Facebook has been stalking users’ internet history. Don’t believe it? Just ask ... Facebook.
The company published an August 20 article via its Newsroom titled “Now You Can See and Control the Data That Apps and Websites Share With Facebook.” The piece assures Facebook users that “businesses often share data about people’s interactions on their websites with ad platforms and other services.” Facebook stated that this is a mere feature of the modern internet that must be accepted.
Millions of users who have Facebook installed on their phones, and then shop, watch pornography, or use other popular websites, are being tracked by Facebook as part of its business model. But it's okay that users are being tracked, because “This is how much of the internet works.”
But good news! Facebook has launched a tool to “clear” your history. “To help shed more light on these practices that are common yet not always well understood, today we’re introducing a new way to view and control your off-Facebook activity” the newsroom article announced. “Off-Facebook Activity lets you see a summary of the apps and websites that send us information about your activity, and clear this information from your account if you want to.”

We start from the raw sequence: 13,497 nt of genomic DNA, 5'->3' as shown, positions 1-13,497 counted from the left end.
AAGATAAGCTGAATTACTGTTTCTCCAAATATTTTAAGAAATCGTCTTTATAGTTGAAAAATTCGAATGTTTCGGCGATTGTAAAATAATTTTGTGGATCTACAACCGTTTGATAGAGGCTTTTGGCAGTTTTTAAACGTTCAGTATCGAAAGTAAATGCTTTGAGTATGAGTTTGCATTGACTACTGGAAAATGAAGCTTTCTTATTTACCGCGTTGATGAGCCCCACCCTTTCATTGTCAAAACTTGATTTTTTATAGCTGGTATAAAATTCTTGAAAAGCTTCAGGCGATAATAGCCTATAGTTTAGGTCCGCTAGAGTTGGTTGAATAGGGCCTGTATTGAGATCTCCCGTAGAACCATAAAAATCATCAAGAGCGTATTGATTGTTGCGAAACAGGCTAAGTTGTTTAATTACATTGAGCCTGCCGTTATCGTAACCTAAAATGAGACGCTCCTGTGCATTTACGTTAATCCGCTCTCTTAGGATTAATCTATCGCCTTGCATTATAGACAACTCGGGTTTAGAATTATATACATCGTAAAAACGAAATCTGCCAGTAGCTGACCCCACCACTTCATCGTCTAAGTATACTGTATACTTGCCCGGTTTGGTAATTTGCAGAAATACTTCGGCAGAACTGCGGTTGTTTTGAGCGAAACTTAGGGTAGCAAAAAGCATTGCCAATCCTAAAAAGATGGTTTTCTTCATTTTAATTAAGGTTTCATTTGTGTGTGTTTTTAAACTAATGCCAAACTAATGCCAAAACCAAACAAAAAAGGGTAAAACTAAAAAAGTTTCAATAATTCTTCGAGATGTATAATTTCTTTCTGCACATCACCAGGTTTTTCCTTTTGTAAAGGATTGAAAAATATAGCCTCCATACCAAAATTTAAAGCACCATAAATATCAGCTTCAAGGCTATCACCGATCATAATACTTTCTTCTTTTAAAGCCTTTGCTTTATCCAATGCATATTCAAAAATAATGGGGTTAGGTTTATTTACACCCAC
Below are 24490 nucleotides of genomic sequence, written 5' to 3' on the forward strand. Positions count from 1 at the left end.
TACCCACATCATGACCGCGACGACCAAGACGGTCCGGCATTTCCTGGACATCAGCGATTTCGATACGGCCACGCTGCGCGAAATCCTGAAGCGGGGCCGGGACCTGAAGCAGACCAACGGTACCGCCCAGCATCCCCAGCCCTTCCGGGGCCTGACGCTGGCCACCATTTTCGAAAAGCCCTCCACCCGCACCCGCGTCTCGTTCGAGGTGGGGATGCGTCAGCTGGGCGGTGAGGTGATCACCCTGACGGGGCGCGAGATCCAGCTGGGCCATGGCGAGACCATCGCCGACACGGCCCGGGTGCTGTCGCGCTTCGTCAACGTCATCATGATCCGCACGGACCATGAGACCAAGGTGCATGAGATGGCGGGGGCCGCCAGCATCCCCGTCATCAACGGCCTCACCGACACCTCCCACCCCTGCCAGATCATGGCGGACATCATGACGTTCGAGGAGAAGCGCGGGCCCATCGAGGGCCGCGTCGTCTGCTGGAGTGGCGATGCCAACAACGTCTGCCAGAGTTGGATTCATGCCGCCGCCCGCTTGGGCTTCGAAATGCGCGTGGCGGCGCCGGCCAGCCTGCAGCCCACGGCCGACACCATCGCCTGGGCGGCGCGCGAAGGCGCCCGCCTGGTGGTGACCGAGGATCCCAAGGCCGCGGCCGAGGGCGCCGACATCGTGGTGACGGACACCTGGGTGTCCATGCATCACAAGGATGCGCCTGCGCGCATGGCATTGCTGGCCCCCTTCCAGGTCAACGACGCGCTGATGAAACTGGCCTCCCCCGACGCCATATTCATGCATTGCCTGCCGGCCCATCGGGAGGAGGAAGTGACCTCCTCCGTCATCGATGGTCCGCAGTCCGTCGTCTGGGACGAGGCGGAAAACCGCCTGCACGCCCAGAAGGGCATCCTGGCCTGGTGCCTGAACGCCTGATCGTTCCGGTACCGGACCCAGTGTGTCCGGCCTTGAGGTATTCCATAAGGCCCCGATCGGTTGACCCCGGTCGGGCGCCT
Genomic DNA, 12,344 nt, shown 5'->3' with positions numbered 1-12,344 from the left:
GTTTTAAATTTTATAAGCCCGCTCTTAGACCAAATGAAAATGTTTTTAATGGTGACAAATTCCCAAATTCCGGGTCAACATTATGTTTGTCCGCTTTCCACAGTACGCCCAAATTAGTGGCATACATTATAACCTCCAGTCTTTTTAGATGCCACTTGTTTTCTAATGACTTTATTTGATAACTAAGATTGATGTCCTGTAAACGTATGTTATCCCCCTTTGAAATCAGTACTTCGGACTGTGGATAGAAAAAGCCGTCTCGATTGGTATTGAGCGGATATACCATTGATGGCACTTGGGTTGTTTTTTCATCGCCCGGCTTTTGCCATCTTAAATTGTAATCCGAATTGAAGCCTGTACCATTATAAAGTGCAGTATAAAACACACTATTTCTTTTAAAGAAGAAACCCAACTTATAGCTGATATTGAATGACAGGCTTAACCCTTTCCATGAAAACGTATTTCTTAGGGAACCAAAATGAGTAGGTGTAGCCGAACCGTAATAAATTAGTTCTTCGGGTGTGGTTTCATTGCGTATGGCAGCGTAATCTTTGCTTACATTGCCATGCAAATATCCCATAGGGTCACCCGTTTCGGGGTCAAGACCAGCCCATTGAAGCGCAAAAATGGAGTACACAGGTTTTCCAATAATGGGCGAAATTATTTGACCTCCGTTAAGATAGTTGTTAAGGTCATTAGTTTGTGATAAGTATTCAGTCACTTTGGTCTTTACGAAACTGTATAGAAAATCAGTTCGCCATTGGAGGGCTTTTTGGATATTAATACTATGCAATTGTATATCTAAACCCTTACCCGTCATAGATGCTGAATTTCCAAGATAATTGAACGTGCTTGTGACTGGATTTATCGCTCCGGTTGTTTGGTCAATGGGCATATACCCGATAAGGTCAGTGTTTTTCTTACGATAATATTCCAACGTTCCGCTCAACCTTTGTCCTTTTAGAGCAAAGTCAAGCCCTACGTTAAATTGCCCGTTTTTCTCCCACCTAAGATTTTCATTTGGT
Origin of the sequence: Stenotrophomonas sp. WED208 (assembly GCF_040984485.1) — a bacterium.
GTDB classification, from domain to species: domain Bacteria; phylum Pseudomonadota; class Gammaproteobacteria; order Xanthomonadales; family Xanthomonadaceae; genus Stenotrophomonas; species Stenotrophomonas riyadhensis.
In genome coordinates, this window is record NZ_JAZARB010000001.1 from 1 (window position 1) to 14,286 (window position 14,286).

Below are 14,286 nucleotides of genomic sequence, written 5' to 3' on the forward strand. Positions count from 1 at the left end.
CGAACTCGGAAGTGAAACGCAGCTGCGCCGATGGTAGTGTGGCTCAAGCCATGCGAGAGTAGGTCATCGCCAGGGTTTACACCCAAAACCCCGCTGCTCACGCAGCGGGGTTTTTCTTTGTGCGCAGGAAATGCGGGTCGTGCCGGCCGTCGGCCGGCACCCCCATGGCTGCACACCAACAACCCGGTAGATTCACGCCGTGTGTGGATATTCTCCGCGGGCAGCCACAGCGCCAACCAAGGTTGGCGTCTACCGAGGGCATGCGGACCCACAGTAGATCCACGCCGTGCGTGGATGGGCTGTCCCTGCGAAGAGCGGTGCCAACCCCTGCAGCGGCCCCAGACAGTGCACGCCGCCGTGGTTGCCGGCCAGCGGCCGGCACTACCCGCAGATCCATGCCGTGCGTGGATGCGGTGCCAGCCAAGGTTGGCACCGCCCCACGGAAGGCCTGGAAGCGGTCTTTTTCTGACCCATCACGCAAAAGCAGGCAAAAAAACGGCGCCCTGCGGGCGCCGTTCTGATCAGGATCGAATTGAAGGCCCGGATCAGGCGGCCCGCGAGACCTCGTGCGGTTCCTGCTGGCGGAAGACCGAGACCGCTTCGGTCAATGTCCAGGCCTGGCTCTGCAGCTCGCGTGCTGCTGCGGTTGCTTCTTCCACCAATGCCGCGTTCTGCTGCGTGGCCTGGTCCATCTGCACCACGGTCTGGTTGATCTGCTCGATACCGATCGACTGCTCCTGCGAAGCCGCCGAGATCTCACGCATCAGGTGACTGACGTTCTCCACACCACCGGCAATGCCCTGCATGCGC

There’s just one problem, summarized by Mashable:
“After numerous delays, they're now starting to roll out the ‘clear history’ feature. The catch? It doesn't actually ‘clear’ any of your data at all.”
The engineers wrote that the process of deleting the information taken from unaware users would “take time and may not work reliably.” They added that "the quicker, more reliable method would be to disconnect it directly from a person’s account."
In other words, Facebook will still have user information, it will just hopefully be anonymous. Good luck if users searched for websites that personally identify themselves and their families.
As Mashable quipped “Think about that: For Facebook, which holds more than $40 billion in cash and hires some of the best engineers in the world, actually removing users' data from its systems is simply too hard.” The article then added as an aside “(Not mentioned is the fact that Facebook also has little incentive [sic] do so, as it would disrupt its advertising business even more.)”
The “Clear History” feature is not yet available in America, but based upon its deceptive promise, it seems like too little, too late for users concerned about their privacy.